Primary Insurance Change, Late Filing, Unpaid Claims, Collections Threat

by Peter Q
(Brooklyn NY)

Since 2000 I have had medical insurance with GHI with no problem. In April 1st of 2011 I acquired Medicare due to my disability. Now I have two medical insurances (GHI and Medicare). At this time I was unaware that Medicare took over as my primary insurance.

In the end of the year 2012 my doctors sent my claims to GHI and GHI paid the claims. Then GHI realized that my primary insurance was Medicare. So they sent a collection notice to the doctors to reclaim the money. They also sent notice that they should re-file the claims with Medicare.

By the time they figured all this out Medicare is denying some of the claims due to late filing. Now my Doctor is threatening me with collections and adding interest - and ruining my credit. I just find it odd ... with two insurance coverages and no laps in insurance I'm being charged almost $2000. How Can I Fix This?

Thanx a bunch ,,,,,,,,,,,,,,, Peter Q



What you’ve run into we see occasionally in billing for our providers - and it’s really not that uncommon.

Here’s how we handle it -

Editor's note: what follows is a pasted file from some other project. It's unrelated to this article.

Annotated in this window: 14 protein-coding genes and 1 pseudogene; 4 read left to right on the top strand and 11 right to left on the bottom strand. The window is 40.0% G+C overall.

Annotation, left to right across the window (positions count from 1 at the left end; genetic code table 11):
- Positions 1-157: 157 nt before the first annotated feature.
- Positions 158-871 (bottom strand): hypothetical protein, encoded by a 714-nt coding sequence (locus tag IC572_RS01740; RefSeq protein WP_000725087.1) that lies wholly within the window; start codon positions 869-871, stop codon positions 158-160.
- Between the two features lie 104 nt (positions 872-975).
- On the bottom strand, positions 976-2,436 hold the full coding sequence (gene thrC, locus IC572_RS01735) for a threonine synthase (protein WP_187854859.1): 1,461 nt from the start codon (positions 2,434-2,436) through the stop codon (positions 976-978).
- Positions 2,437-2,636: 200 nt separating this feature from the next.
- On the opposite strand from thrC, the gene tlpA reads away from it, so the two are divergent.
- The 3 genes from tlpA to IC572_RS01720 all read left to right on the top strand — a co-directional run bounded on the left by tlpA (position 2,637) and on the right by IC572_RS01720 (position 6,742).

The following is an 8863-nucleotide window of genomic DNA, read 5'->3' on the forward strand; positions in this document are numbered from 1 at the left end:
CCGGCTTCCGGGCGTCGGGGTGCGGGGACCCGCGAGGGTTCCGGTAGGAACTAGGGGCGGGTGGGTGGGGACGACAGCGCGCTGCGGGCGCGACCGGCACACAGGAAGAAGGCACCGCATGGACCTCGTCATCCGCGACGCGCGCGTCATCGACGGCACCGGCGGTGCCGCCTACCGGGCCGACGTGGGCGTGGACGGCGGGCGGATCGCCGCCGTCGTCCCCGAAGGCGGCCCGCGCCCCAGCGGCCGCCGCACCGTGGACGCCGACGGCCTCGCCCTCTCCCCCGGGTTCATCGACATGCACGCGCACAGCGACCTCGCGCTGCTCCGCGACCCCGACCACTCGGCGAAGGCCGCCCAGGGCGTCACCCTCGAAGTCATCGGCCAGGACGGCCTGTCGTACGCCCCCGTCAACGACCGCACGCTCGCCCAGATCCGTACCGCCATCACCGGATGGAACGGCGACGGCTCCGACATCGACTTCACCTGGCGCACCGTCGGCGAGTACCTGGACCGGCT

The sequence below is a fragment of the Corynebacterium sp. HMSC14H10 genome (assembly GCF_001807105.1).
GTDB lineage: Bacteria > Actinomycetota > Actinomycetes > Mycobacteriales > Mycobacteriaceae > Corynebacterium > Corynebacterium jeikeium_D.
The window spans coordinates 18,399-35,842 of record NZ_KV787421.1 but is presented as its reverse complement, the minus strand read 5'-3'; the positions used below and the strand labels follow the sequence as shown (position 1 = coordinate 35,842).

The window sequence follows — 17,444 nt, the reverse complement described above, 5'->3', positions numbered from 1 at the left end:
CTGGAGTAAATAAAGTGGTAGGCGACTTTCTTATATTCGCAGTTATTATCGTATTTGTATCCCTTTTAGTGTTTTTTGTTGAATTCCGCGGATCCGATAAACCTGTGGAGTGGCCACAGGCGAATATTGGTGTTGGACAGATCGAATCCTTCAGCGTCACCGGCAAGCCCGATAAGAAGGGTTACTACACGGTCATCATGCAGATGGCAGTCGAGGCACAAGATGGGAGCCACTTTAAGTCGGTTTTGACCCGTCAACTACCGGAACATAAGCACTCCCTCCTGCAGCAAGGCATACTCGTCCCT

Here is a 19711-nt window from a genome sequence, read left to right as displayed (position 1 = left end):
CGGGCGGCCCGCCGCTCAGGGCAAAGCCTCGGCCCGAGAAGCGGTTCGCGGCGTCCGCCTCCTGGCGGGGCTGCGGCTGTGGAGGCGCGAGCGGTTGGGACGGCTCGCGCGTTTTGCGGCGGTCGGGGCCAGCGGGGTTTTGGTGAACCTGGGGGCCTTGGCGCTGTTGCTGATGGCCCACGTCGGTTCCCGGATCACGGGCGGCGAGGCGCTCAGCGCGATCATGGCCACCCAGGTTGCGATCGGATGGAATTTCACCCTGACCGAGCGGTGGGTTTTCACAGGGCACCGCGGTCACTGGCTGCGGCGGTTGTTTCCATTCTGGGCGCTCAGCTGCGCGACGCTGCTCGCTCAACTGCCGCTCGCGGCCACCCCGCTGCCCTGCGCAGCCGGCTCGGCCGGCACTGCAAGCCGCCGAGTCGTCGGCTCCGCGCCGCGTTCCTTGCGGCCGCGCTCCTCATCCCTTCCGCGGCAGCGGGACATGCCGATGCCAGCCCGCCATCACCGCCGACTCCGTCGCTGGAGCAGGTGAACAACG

First the provider reimburses the payer that was mistakenly billed as primary - in your case this was GHI.

We then submit the claims to Medicare with an explanation that these claims were mistakenly submitted to the secondary payer who has since been reimbursed. In these situations we would file an appeal with Medicare which typically requires we submit additional proof such as the original Explanation of Benefit’s (EOB) and other documentation to clear up the late filing denial from Medicare.

Claims are then submitted to the secondary payer once the primary payer (Medicare) has paid on the claim(s).

Really the providers I’ve worked with don’t threaten their patients with collections. We just work it out between the payer as I described above and bill the patient for the amounts they are contractually responsible for.

Hopefully your doctor will not follow through with collection efforts. And really I don’t think that they would be very successful in doing so given you have adequate insurance coverage and have been cooperative in helping to figure all this out.

You also may want to talk to Medicare and describe the situation and find out exactly what your rights are.

Hope this helps answer your question.

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